Let’s all calm down about Cecil the Lion
Hysteria strikes Cambridge as animal dies in Zimbabwe
The second we start valuing animals’ lives over that of humans we have a big problem.
Walter Palmer paid to kill a lion in what he believed to be a legal manner. There was a mix-up, the wrong lion was killed, and uproar ensued.
But I don’t think you’re angry because he killed the wrong lion – I think you are angry that he killed a lion. Our newsfeeds have been plunged into hysteria over the culture of hunting.
600 lions are killed legally, and more illegally, every single year. Why do you care so much about this one?
Is it because he has a name? “Cecil the dead lion” is – after all – a lot more emotive than “dead lion no. 34758”.
Walter Palmer apologised for killing “a well-known favourite”. Had Cecil not been well known – had he numbered in the other 600 – would there have been a problem? I for one didn’t notice any hysteria over any of those.
What made the story initially newsworthy was Cecil’s part in an Oxford research programme – he was being tracked by the University for a research-project into conservation.
But you’re not crying and sharing meaningless articles on Facebook because he was being tracked by Oxford University. (Are you?)
And you’re probably not crying due to some personal affinity you held with Cecil. But then again, I don’t know you.
You’re stamping your feet and you’re crying because you’ve seen a photo of a dead lion and so has everyone else; and when everyone starts it takes a lot to hold back the tsunami of hive-mind hysteria. A lot.
This hysteria is not only utterly unnecessary (as hysteria usually is), but it’s misplaced.
Last month a black rhino was killed in Namibia, one of four allotted for hunting each year. The permit had been auctioned at $350,000 – which went straight into the hands of the Namibian Wildlife Conservation service.
Palmer paid £50,000 in Zimbabwe to kill your newest best friend Cecil.
These legal hunting practices exist for the very sake of conservation.
In Namibia the population of almost every wild animal has increased since independence in 1990. “Without hunting we simply will not have the animals that we have today and we simply will not have the areas under conservation that we have today,” said Hermann Meyeridricks, president of the Professional Hunters’ Association of South Africa.
Allowing land owners to charge for the hunting of their animals provides them with an income. This income needs to be derived from somewhere. So without hunting, landowners traditionally turn to farming and cattle ranching – which is damaging to whole species and ecosystems – not just individual lions like Cecil. (#RIP).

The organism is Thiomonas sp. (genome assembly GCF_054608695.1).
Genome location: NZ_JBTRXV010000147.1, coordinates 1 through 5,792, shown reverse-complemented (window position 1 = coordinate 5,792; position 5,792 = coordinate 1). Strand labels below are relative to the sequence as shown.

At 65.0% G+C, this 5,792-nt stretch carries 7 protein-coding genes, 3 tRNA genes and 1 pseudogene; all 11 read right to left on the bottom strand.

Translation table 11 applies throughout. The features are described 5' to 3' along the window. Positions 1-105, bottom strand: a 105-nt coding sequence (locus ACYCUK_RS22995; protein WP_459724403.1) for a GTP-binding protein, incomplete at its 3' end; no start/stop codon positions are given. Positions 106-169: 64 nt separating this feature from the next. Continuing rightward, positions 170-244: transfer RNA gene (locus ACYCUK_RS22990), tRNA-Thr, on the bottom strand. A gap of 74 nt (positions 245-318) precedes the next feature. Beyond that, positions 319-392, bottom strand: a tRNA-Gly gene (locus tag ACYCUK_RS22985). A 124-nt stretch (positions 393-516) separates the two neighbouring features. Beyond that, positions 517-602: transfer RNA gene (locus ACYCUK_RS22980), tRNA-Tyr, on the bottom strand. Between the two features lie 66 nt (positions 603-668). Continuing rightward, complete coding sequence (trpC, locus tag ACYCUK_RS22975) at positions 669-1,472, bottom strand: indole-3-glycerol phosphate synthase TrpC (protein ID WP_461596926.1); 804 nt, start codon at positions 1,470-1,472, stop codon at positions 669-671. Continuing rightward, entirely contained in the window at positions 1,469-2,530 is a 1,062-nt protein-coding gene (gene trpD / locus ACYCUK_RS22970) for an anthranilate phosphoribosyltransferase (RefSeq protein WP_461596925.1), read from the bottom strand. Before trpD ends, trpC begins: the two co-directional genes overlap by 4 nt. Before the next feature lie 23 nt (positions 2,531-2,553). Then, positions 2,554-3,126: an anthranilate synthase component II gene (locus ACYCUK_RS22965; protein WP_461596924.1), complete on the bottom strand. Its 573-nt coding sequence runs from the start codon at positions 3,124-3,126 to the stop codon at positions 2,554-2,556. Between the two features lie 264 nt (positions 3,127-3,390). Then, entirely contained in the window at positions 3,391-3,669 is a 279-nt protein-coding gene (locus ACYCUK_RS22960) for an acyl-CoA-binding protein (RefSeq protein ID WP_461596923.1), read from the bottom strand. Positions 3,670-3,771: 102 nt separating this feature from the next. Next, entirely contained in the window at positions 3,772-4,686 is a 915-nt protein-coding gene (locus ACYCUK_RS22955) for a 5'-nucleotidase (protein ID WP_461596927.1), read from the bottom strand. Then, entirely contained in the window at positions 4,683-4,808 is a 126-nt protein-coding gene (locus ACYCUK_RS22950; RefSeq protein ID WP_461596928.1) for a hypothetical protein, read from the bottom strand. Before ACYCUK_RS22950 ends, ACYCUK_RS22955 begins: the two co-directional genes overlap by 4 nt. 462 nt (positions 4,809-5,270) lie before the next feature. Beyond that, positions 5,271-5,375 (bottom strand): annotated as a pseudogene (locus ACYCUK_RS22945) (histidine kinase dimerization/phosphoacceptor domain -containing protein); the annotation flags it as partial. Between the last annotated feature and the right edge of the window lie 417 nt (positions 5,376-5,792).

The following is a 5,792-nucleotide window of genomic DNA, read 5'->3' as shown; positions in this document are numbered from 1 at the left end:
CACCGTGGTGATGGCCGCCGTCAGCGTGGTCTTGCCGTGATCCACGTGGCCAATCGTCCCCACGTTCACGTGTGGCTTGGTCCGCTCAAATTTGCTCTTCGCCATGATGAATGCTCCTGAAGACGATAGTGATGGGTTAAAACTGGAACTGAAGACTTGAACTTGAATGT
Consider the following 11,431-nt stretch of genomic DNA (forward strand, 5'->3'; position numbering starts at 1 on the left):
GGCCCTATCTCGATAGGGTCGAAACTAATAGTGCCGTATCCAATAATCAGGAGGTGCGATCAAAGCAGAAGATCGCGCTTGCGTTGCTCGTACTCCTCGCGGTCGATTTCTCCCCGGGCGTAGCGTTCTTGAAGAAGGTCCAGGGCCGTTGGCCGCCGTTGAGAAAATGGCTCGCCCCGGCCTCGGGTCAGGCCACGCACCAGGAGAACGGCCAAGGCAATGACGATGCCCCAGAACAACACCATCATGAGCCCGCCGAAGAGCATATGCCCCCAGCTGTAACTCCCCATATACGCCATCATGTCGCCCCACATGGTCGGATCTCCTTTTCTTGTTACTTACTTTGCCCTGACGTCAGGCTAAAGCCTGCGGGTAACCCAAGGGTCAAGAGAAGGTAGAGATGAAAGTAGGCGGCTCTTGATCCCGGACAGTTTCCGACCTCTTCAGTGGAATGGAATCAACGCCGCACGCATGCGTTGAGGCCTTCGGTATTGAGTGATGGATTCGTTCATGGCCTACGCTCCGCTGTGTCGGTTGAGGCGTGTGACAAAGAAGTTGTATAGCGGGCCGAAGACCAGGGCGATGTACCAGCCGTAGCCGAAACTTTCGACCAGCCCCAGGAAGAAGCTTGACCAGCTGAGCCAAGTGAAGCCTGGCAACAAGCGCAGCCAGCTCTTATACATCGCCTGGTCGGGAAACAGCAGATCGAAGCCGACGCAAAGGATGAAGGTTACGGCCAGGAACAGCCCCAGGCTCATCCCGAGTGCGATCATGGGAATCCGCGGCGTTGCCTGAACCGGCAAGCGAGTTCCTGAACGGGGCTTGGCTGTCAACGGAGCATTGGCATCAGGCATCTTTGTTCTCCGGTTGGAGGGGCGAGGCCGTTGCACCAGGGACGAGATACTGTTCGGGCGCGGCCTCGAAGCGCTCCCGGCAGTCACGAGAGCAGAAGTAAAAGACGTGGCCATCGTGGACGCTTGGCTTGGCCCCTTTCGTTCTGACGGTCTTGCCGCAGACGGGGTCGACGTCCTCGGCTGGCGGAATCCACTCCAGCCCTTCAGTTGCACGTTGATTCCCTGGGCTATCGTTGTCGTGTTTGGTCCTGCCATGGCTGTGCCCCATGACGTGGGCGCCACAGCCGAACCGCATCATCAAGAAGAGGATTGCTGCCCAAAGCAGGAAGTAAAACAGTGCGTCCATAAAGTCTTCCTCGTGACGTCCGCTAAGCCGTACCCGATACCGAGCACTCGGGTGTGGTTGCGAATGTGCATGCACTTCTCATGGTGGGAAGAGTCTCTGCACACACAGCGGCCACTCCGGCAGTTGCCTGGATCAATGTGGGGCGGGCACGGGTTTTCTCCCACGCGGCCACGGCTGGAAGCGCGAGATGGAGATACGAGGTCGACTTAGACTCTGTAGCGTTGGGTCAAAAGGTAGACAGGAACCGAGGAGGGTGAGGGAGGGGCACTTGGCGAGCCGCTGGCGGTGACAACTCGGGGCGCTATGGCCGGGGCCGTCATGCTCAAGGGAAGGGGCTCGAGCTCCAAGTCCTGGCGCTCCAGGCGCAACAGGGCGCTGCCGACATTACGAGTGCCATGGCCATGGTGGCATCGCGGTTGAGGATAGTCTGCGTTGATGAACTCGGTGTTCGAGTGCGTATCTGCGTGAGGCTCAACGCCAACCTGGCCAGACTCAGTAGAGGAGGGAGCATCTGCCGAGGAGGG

According to Panthera, a charity for big cats, lion populations have fallen from 200,000 across Africa to just 30,000 today – because of habitat loss caused by human population growth. The biggest threat to Cecil and his mates is not a hapless dentist called Walter, it’s population growth and it’s globalization.
Hunting gives land a value. And it incentivises people to preserve it. This is, at the moment, necessary for species conservation.
And maybe deriving income from hunting is necessary for conservation because it’s the only viable means available to these nations. Why?
Well, maybe because the West has sapped sub-Saharan Africa of its resources and wealth for too long – very much to the extent that they cannot afford to preserve their wildlife and ecosystems any other way.
Why are we so happy to screw over African countries by reaping the benefits of globalization but scream in indignation when independent African nations use globalization to their own benefit – by getting dentists called Walter to fund their conservation projects?
And also – isn’t it pretty typical of the West to dictate to another country how it ought to function? Does anyone else get that lingering odour of colonialism? Or it that just me?
The issue isn’t clear cut. Experts are undecided about hunting as the best form of conservation and who knows where the money paid for Cecil went; Zimbabwe’s cash flow is about as transparent as a brick wall – but the point remains – if the death of 600 lions a year is the only way these nations can preserve a whole species then so fucking be it.
You are sad because you saw a photo of a dead lion.
And some of you are happy to destroy the life of a man with a family because of it.
And some of you are even happy to issue actual death threats to this poor man. (As an aside: have you all gone absolutely fucking mental!?)
What you clearly aren’t sad about is the far greater tragedy – the effects of globalization and the currently inescapable poverty of these countries.
Let Zimbabwe manage its conservation projects the best way it can.
Don’t value the life of one lion over the existence of a species.
And certainly don’t value the life of a lion over that of a man.
Get a grip, and if you must be this hysterical (if you must) – then be hysterical over the actual issue at hand, not over a photo of a dead cat.